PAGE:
Landing in the Blue

This is one of the two birds from yesterday’s post, Shore Birds Wading, as he landed in the marsh inlet. About an hour after sunrise, the sky was completely blue making a nice water color which made up for the dull mud.

Shore Bird Landing
Shore Bird Landing

It was disappointing that the water stream in front of the bird wasn’t wide enough to get his entire reflection as he touched down.

Shore Bird Landing
Shore Bird Landing

Pond Sunrise

It had been our intention to be at a different pond when the sun came up but between getting out the door a few minutes late and a truck ahead of us that was indecisive that didn’t happen. I don’t think our original destination could have been any prettier than this. Unless there was a bird, or two, in the water.

Sunrise Over Marsh Pond
Sunrise Over Marsh Pond

Donnelley Wildlife Management Area, SC
Taken 10/14/2018

Shore Birds Wading

This pair of shore birds, probably Lesser Yellowlegs, worked their way up a marsh inlet as the tide was going out, probing for breakfast.

Wading Shore Birds
Wading Shore Birds

Other Yellowlegs that I have seen actually have obvious yellow legs. I’m not sure if this pair is just too muddy to tell for sure or if it’s their age.

Wading Shore Birds
Wading Shore Birds

Or they are a different bird. The Merlin identification app also suggested they might be Long-billed Dowitchers.

Wading Shore Birds
Wading Shore Birds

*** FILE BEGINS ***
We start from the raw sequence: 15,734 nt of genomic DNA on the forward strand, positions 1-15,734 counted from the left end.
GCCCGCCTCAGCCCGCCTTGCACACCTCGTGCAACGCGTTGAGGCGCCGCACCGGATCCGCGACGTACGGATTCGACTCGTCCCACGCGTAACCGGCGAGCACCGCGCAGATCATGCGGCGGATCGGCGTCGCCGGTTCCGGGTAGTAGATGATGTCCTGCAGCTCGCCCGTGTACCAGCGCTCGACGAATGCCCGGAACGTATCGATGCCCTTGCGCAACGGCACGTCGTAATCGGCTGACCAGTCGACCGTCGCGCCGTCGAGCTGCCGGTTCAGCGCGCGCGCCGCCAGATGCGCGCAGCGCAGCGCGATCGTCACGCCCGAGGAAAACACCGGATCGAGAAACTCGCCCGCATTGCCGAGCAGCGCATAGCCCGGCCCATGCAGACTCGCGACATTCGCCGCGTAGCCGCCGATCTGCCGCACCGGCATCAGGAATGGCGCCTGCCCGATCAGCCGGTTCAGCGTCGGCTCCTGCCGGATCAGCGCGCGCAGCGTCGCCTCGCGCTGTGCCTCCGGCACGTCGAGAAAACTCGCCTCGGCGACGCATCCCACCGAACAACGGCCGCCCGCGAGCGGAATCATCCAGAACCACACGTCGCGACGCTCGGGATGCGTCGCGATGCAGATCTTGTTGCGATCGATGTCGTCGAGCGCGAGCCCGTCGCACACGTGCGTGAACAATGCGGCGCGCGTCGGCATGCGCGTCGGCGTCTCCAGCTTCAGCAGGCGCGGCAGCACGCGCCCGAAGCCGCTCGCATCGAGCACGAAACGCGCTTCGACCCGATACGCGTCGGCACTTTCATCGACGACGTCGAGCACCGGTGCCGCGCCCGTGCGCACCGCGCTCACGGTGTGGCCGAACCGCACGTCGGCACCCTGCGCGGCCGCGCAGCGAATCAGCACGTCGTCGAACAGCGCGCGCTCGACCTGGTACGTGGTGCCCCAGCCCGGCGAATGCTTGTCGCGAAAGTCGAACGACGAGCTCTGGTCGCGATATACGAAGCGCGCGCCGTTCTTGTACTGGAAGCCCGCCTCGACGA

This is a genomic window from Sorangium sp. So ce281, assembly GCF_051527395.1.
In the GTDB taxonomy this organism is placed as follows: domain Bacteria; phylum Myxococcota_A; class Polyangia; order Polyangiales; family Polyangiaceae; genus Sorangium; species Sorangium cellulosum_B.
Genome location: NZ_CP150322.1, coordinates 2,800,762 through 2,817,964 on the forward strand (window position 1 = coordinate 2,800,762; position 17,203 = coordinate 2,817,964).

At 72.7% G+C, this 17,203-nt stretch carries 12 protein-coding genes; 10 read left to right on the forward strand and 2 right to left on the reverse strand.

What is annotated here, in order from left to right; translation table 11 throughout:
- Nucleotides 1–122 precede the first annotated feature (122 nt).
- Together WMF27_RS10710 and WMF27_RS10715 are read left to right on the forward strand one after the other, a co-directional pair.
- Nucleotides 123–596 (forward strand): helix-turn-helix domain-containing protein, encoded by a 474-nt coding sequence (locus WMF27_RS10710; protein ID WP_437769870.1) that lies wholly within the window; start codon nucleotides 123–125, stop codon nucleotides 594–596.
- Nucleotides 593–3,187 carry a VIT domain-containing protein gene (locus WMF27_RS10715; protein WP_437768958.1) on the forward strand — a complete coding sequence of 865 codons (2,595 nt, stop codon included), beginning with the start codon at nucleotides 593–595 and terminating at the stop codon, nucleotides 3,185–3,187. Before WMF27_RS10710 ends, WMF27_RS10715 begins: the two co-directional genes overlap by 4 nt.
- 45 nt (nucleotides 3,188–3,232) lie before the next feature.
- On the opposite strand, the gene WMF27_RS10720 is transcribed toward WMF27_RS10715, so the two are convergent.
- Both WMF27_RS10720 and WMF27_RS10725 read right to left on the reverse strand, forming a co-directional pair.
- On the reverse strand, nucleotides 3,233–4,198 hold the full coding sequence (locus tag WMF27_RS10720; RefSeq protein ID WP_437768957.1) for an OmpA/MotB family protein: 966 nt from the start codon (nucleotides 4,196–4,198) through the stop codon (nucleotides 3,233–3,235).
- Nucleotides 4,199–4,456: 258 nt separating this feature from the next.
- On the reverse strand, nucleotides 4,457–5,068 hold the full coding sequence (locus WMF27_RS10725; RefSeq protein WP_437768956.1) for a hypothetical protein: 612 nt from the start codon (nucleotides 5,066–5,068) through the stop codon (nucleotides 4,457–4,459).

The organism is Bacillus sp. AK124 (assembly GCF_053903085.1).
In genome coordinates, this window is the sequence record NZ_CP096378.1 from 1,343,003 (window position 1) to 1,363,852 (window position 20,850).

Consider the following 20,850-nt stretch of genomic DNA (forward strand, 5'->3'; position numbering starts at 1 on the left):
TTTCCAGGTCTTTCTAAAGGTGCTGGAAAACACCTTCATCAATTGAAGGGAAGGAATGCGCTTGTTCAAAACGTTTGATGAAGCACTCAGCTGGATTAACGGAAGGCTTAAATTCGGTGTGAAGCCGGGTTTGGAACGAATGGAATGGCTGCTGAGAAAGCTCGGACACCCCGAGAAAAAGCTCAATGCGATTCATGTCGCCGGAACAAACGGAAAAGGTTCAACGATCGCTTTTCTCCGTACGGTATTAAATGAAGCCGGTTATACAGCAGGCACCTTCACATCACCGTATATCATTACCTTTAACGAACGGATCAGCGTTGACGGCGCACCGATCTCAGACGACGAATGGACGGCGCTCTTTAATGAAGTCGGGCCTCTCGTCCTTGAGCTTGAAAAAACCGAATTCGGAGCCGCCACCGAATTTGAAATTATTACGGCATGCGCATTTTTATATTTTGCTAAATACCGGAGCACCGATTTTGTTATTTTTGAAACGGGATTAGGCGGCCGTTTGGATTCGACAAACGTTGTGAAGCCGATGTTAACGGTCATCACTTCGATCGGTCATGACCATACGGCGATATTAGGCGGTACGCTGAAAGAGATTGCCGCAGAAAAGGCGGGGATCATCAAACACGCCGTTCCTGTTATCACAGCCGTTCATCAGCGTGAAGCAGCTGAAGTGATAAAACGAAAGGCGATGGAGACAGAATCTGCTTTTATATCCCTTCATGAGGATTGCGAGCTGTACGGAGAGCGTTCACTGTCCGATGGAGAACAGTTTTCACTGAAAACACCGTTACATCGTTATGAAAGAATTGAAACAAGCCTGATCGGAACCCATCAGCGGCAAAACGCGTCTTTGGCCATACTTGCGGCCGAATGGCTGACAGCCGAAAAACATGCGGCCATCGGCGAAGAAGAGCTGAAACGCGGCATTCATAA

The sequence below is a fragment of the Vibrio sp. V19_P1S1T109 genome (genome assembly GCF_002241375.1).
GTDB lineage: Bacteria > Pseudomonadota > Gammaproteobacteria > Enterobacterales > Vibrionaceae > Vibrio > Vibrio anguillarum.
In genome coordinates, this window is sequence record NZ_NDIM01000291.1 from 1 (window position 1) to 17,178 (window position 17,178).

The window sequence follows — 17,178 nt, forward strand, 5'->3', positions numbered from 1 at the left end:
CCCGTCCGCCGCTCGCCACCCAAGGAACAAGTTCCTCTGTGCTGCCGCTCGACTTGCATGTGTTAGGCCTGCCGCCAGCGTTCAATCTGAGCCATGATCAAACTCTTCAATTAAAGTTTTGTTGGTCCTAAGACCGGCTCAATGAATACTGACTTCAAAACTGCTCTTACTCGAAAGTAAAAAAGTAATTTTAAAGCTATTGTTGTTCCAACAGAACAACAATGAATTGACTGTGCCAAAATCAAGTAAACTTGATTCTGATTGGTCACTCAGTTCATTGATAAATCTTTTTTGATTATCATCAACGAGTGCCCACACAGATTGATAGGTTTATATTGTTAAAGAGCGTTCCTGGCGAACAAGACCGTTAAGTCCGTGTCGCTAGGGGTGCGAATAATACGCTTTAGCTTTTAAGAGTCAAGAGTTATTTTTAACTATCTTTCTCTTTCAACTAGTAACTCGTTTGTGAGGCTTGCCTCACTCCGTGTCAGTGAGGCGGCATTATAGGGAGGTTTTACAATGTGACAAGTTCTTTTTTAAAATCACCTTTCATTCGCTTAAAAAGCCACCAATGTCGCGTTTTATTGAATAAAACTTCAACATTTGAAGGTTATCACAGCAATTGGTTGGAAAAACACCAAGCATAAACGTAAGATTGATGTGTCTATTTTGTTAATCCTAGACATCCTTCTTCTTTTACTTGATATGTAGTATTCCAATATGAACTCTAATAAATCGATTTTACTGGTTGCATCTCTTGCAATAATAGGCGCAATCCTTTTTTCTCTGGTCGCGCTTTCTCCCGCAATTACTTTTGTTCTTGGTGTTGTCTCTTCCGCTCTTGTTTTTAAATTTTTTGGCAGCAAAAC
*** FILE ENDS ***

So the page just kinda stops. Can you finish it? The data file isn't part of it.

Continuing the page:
They didn’t find much sustenance when I was watching, but they were pretty in the morning sun.

Wading Shore Birds
Wading Shore Birds

Black-crowned Night-heron Over the Pond

Disrupted from his hunting spot this Black-crowned Night-heron took a flight out over the pond.

Black-crowned Night-heron
Black-crowned Night-heron

This was about a half hour after sunrise, with a golden glow on the heron and the pond.

Black-crowned Night-heron
Black-crowned Night-heron

He opted to land in the “spoonie” tree, so named by photographers because the Roseate Spoonbills like to congregate there.

Black-crowned Night-heron
Black-crowned Night-heron

On this morning a single Anhinga was defending his spot.

Black-crowned Night-heron
Black-crowned Night-heron

Cardinal: A Classic

Despite seeing Northern Cardinals pretty regularly, I found it a challenge to get a good image of one. This one surprised me landing over my head as I was watching warblers at ground level. He had a lot going for him: classic pose with his crest up, aligned to the sun for the catch light in his eye, his feathers tidy and uniformly colored and oh, yes, that red.

Northern Cardinal
Northern Cardinal

Most of the leaves had fallen off the tree where he perched giving me a clear view. Cardinals in our area tend to be quite skittish; this one didn’t seem to care that I was watching him.

Northern Cardinal
Northern Cardinal

Palm Warbler

I had been watching some small birds flit in and out of the underbrush at the side of the road. The sun had just come up and they were hunting for breakfast in the lowest, darkest parts of the vegetation. This Palm Warbler finally took a break in the sun on a reed frond.

Palm Warbler
Palm Warbler

I was able to get a few steps closer and get a few images at a different angle before he went back to foraging.

Palm Warbler
Palm Warbler

Gulf Fritillary – October

At the end of the second week of October there were many Gulf Fritillary Butterflies still around.

Gulf Fritillary
Gulf Fritillary

Our temperatures have remained in the mid to high 80s during the day (27 plus C) which is above average for October. Only in the last few days have the nights gone down to 60 F (15 C).

Gulf Fritillary
Gulf Fritillary

Fortunately this favorite wildflower of the Fritillary is still blooming. Some lovely purple flowers just a few feet away had no attraction to this fellow.

Gulf Fritillary
Gulf Fritillary

Taken 10/09/2018, Charleston, SC.